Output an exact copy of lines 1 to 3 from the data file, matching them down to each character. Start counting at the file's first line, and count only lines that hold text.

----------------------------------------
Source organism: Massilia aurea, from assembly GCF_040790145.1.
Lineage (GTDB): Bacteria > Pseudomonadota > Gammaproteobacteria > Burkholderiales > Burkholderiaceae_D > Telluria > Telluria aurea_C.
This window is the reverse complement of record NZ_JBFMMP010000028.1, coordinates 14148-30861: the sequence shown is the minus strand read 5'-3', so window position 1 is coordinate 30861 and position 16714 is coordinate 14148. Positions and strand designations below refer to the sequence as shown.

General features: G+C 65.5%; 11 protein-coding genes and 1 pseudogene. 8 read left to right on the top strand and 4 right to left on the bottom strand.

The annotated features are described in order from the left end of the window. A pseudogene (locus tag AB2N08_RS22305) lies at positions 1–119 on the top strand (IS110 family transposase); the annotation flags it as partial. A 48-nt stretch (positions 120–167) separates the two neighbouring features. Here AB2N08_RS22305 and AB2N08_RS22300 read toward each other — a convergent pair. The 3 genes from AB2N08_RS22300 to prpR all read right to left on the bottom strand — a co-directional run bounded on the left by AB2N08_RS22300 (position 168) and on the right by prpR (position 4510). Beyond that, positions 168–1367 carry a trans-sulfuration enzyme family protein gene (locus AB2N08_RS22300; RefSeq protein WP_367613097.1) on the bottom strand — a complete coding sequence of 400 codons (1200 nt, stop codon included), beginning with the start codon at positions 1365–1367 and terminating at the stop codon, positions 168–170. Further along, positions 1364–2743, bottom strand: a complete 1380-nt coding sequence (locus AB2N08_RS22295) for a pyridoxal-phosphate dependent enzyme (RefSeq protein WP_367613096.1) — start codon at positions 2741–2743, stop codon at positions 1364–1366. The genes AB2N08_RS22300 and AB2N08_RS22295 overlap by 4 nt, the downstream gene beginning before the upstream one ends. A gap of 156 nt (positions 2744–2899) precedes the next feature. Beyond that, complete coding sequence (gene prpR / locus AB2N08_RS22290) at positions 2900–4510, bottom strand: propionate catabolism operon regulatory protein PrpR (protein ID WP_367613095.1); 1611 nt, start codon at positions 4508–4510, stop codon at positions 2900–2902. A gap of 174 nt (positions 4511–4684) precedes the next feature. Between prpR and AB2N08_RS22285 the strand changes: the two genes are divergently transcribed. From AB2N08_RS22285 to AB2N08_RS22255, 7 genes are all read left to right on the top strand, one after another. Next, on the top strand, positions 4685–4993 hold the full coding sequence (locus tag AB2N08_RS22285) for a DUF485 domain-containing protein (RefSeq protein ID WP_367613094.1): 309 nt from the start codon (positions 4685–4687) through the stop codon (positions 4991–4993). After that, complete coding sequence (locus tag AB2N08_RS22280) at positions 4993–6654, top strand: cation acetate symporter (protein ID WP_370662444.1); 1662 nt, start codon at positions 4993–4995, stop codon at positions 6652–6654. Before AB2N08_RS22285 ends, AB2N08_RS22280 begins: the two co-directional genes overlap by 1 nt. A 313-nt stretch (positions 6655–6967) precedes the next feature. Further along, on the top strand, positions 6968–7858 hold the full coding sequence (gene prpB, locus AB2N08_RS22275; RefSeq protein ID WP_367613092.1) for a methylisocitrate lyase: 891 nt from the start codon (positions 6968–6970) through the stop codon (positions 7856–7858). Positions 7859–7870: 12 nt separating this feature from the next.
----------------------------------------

Source organism: Massilia aurea, from assembly GCF_040790145.1.
Lineage (GTDB): Bacteria > Pseudomonadota > Gammaproteobacteria > Burkholderiales > Burkholderiaceae_D > Telluria > Telluria aurea_C.
This window is the reverse complement of record NZ_JBFMMP010000028.1, coordinates 14148-30861: the sequence shown is the minus strand read 5'-3', so window position 1 is coordinate 30861 and position 16714 is coordinate 14148. Positions and strand designations below refer to the sequence as shown.